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Hot Topic: Opinions are still rolling in on Main Street

The Concord City Council will meet tonight to vote on the proposed Main Street project. If the $10.95 million plan is approved, the city will redesign and rebuild nine blocks of the downtown.

But the votes haven’t been cast yet, and “Monitor” readers still have some last-minute lobbying to do. Spoiler alert: Not everybody is crazy about the colored lights.

It’s all about access

Main Street exists because of the businesses there. Without them, there is no point for its existence. Without access, they will not continue to thrive. This Main Street makeover fails on access, especially in the winter. This past winter showed that the main culprit is snow.

For several weeks in February, we got a foretaste of the proposed reduced traffic lanes when there was one travel lane in each direction because the right lane had become the parking spaces and the parking spaces had become snow piles both from the road and the sidewalks. Yes, I remember the years of plowing the snow into the center of Main Street. Which was better? Hmmm?

The new configuration provides for a turning lane?! For two to three streets? And the elimination of many parking spaces? Remember, “access.” People are often lazy and don’t want to walk far from a parking space. Personally, I rarely park on Main Street, preferring to park on State or Green and walk down. I also plan to not turn left onto School, Park or Depot streets. There are other ways to go.

If the planners were serious about access to businesses and reduction of snow interference, why, when they were considering heated sidewalks, did they not consider heated streets?

Also, changing the pitch of the streets when installing heating pipes under the roadway could have gently pitched the street downward from the new Gibson’s through the length of Main Street to Centre, where the roadway would be grated so that the melted snow could be channeled to an effluent pipe to the river or the water treatment plant. There appears to be a 2- to 3-foot grade change. Assuming that the use of salt and calcium chloride on the streets and sidewalks was eliminated and prohibited, the polluted runoff would be minimized.

Changing the pitch might also make it easier for some businesses to accomplish handicapped access by eliminating the two steps to sidewalk and the one-step entrance. Heat could have eliminated the need for the steps to keep out the snow and weather. Just need a good broom, none of those noisy polluting gas-powered blowers.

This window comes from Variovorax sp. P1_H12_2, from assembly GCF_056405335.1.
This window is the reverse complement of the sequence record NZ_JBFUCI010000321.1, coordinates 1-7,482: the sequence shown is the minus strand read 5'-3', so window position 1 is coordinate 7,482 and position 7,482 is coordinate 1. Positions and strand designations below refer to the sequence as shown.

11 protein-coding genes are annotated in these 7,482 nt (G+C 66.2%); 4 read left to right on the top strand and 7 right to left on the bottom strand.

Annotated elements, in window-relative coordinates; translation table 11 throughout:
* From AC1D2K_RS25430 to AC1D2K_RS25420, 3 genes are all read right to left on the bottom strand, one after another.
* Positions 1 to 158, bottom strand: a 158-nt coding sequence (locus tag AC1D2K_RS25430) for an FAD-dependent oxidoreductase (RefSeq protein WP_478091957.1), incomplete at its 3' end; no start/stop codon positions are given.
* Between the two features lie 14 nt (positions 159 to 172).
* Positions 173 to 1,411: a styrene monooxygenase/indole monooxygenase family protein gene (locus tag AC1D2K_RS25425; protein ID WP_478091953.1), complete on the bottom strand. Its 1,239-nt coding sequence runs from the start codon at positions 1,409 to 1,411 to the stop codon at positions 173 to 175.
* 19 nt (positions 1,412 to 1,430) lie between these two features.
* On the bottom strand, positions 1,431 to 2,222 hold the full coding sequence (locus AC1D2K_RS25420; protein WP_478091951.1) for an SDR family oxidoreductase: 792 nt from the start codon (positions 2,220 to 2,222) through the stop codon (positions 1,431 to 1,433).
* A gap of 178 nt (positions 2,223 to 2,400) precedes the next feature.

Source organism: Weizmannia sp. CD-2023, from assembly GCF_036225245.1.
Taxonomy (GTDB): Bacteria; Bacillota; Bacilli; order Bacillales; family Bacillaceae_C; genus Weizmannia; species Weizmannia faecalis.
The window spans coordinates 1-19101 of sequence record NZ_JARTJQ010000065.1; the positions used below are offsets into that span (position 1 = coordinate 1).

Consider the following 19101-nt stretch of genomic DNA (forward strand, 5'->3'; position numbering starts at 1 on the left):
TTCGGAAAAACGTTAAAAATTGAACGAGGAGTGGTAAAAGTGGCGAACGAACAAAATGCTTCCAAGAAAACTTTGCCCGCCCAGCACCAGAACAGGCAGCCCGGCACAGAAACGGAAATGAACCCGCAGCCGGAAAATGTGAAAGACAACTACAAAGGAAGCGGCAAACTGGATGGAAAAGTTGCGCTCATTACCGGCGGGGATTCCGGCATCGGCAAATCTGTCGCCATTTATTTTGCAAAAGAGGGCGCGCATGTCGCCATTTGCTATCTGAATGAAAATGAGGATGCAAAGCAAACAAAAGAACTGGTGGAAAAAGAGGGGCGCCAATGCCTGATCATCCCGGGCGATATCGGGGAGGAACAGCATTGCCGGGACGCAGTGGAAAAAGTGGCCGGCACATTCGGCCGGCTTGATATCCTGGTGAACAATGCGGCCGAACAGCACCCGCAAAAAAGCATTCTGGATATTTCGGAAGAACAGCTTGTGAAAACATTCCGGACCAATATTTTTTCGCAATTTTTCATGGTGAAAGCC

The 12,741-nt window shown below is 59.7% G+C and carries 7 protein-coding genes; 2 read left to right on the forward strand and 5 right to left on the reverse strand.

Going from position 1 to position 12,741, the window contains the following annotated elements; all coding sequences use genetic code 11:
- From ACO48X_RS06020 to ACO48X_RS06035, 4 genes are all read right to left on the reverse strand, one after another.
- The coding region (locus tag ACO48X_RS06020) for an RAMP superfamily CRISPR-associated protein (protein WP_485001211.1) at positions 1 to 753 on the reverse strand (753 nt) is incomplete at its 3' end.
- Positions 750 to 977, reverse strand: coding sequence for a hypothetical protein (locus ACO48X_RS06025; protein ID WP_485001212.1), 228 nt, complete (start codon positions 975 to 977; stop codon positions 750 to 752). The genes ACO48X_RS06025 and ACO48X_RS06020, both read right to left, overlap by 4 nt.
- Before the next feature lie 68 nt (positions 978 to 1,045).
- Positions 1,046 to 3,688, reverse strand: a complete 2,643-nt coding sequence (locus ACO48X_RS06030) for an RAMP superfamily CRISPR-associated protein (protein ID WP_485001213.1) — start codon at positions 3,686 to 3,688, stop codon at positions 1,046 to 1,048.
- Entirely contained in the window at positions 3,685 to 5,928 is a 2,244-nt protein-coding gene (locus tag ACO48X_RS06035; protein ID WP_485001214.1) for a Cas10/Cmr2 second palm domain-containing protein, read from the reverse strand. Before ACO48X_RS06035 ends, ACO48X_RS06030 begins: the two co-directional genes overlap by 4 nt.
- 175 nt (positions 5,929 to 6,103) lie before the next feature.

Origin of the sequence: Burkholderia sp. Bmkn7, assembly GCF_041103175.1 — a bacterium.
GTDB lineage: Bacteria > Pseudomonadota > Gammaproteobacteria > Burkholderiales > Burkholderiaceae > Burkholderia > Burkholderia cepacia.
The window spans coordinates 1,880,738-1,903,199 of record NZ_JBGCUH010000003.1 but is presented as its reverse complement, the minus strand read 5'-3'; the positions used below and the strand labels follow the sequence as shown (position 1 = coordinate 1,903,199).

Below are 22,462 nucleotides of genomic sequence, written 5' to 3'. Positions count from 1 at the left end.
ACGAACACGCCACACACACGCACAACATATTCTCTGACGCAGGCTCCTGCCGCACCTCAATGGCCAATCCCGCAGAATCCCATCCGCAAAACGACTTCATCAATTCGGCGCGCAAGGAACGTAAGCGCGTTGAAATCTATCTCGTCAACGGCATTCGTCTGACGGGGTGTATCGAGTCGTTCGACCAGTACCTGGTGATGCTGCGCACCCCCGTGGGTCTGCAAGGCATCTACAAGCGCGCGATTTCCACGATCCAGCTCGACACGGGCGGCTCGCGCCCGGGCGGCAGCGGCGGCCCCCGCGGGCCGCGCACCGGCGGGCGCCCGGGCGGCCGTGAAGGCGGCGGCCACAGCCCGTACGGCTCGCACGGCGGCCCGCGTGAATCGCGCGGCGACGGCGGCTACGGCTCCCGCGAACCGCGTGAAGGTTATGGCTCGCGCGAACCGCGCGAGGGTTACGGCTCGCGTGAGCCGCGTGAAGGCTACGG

Since many no longer view Concord Steam as a viable business solution, perhaps it is time to make Concord Steam a city industry to benefit the city. Wasn’t it once a city entity?

And don’t get me started on Loudon Road.



Souring on the plan

Mayor Jim Bouley and Councilors: I am a resident of Ward 4 who has paid little attention to the downtown revitalization plan. Change can be good, and if the merchants were happy and federal funds were paying a substantial amount of the cost, why should I meddle?

Then I took some time to attend an InTown Concord presentation at the Holiday Inn. My big concern was for the loss of crosswalks, since I prefer to either walk to downtown or to park off-street. I decided to attend the public hearing to voice my concern.

At the hearing, as I listened to the comments of others, I found myself growing more and more opposed to the plan.

Here’s why: It will destroy too much parking; it will create a two-lane, two-way street better suited to a much smaller community; it will do nothing to restore the brave array of flags we once could expect to see lining the historic portion of Main Street; it will seriously inhibit business on Main Street during construction; it doesn’t do a darn thing for South Main Street; it uses only a banner here and there to draw people from the highway into town, and makes no change in the dull array of warehouse-like backs of Storrs Street buildings, which provide the traveler with his first impression of our city.